AN allotment holder has been refused planning consent for sheds, decking and water tanks on his plot.

The decision comes as more allotment holders are facing being prosecuted by Dorset Council for failing to comply with legal notices.

The authority wants to clear most of the Wyke Regis site, close to the Fleet and South West Coastal Path.

Officers claim it is not only allotments which should not be there but sheds, boats, BBQs, decking, caravans and metres of decking.

Dorset Council has decided against a planning application for Plot 21 at 4 Pirates Lane, Wyke Regis, which is likely to set a precedent for other allotment holders who may also try and seek retrospective planning consent.

The site and neighbouring plots are subject to a 2018 enforcement notice which says that without planning permission for a change of use from agriculture the allotments should not be in use. The land has been classed as ‘agricultural’ which as a legal term does not include allotments.

The legal enforcement notices, which were issued by the former West Dorset District Council, requires that the allotment use stops and that everything else on the site – including sheds, caravans, decking, kayaks, camping equipment, BBQs, washing lines and toilets have to be removed.

The enforcement order went to appeal with the independent Inspector siding with the council, although two plots were exempt from the order.

Since then Dorset Council has instigated prosecutions against some of the plot users for failing to comply with the two month deadline set to vacate their sites in the enforcement notice.

One has already been prosecuted by the council as one of the 45 purchasers who bought plots between November 2015 and March 2017.

A Wyke Regis resident, had used his plot for storing non-agricultural items and equipment and was fined £300 for each of two offences by Weymouth Magistrates last October and ordered to pay prosecution costs of £3,477. The hearing was told he had repeatedly been warned that the items needed to be taken away from the site, leaving the council no option but to take him to court.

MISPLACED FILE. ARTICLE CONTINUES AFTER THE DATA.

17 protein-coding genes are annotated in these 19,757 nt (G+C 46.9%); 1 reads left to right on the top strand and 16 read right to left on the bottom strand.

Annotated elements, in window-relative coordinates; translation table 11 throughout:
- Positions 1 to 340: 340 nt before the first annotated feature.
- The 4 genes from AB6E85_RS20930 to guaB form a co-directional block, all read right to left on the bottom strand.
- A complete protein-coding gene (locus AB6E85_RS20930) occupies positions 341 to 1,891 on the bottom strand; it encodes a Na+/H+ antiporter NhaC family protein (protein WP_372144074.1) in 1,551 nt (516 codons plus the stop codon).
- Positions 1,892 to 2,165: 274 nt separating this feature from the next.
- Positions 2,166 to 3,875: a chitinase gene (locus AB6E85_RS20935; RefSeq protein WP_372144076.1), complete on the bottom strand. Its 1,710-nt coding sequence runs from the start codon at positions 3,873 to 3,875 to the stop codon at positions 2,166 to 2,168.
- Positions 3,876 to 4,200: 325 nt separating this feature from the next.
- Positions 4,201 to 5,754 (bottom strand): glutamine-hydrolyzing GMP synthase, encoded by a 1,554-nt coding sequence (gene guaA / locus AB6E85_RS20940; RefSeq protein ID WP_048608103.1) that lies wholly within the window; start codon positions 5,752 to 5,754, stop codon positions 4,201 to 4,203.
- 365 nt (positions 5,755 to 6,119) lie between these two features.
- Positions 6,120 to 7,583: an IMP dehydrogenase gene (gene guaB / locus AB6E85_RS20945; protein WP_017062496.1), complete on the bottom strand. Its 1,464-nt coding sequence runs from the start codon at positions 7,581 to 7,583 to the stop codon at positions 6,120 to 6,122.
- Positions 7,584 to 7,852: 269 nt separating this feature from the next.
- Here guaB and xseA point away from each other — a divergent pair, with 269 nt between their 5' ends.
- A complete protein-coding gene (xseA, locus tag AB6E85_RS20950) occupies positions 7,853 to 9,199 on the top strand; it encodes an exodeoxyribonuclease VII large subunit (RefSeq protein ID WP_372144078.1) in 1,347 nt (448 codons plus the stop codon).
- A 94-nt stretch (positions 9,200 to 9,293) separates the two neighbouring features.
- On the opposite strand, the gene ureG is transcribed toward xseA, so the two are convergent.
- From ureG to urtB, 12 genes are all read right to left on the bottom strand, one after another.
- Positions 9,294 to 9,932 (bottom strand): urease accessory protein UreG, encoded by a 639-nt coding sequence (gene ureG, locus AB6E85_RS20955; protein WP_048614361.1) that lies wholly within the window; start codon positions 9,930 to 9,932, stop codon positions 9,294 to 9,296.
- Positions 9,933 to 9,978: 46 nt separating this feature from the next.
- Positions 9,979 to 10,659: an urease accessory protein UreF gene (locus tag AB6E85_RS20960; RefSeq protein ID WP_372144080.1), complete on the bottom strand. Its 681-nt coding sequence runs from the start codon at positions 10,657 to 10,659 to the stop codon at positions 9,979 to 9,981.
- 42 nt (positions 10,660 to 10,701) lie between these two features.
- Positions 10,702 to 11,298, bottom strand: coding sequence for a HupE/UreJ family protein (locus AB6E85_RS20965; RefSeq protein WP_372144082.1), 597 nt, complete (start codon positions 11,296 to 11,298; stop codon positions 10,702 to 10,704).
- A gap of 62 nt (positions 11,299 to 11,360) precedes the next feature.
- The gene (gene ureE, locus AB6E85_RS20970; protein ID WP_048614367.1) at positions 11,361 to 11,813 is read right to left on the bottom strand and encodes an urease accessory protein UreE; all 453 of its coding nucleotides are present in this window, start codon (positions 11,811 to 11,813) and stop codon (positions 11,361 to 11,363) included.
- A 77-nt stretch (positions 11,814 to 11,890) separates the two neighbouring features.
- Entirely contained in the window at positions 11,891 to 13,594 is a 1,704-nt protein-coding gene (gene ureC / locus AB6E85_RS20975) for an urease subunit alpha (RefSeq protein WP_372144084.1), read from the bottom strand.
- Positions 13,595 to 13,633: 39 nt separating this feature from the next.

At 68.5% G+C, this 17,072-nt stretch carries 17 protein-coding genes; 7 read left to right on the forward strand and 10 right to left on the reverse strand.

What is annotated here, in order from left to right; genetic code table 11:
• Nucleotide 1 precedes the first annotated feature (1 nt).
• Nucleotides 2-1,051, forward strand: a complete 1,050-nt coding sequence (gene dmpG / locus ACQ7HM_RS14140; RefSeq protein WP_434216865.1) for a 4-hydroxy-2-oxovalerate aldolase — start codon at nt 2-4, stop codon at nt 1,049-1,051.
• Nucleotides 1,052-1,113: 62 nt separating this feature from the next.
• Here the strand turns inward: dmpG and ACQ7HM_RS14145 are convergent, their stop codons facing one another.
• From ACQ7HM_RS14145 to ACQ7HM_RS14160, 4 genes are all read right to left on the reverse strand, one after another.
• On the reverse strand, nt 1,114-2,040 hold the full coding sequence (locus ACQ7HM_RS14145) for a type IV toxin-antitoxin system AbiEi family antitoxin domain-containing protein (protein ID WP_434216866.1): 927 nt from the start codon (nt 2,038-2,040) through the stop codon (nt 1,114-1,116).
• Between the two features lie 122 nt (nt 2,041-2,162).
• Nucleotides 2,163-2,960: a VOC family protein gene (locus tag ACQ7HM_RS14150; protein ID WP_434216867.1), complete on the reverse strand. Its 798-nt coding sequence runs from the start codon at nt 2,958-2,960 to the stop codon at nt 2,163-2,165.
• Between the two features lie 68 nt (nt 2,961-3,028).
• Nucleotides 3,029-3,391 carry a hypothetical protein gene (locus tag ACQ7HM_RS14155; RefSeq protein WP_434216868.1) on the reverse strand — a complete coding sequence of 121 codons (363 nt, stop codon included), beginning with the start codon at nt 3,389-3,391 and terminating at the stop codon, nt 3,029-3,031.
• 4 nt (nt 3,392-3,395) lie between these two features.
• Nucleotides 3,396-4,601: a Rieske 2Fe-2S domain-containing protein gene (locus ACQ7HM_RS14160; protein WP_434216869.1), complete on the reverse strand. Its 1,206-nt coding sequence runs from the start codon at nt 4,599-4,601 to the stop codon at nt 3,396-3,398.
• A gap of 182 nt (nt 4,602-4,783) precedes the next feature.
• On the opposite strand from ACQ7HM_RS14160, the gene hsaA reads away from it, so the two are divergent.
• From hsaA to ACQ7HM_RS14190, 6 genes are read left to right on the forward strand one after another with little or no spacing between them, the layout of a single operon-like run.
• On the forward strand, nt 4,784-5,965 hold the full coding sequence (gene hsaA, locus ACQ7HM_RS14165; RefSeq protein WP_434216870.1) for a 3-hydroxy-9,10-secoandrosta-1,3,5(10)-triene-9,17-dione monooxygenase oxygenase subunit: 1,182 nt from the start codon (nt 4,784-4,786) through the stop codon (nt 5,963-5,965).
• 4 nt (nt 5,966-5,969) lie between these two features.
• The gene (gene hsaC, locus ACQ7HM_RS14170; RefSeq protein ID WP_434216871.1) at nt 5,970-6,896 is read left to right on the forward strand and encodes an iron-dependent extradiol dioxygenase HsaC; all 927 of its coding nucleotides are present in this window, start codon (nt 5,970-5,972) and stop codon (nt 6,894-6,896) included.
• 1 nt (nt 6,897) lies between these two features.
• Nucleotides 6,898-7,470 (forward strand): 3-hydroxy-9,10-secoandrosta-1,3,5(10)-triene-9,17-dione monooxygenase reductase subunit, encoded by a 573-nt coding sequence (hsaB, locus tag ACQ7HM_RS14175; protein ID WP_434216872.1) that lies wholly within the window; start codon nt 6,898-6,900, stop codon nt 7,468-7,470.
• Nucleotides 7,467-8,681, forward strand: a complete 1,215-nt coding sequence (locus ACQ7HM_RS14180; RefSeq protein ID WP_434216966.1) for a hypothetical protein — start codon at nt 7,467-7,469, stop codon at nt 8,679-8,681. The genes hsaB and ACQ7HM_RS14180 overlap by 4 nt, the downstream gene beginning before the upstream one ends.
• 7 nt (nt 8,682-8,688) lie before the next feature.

The wider site, which has been subdivided into 120 parcels of land, lies within the West Dorset Heritage Coast and is close to the South West Coastal Path and within view of The Fleet.

Planning officers says the allotments do not comply with the adopted Local Plan, the Chickerell Neighbourhood Plan nor wider landscape and open countryside policies.

Every plot holder was served with enforcement notices in July 2018, requiring unauthorised items to be removed by February 2020.

At the time of the last court case the then Porfolio holder for planning, David Walsh, said the council would continue with legal action 'in due course' against others who had failed to comply with the enforcement notices.

Said an officer report on the recent planning application: “In this particular case, the site along with its neighbouring plots are considered to be poor visually comprising what could be best described as a ramshackle form of development as are parts of the wider adjacent sites. As such it is considered that the proposals as a whole in association with the use of land claimed as an allotment detract from the character and appearance of the locality and its landscape setting.”

Officers say there is a fear that if the planning application for the sheds, decking and water tanks were allowed it might set a precedent: “leading to other similar proposals the cumulative effect of which would be to detract from the designated Heritage Coast landscape character.”

Chickerell Town Council had recommended refusal of the application, adding that there was no justification for such a large decking area. Weymouth Town Council also objected although said it recognised that the plot user was trying to do the right thing in applying for planning permission.

Dorset Council and the ward councillors for both Chickerell and Rodwell and Wyke Regis have been asked to comment on the situation.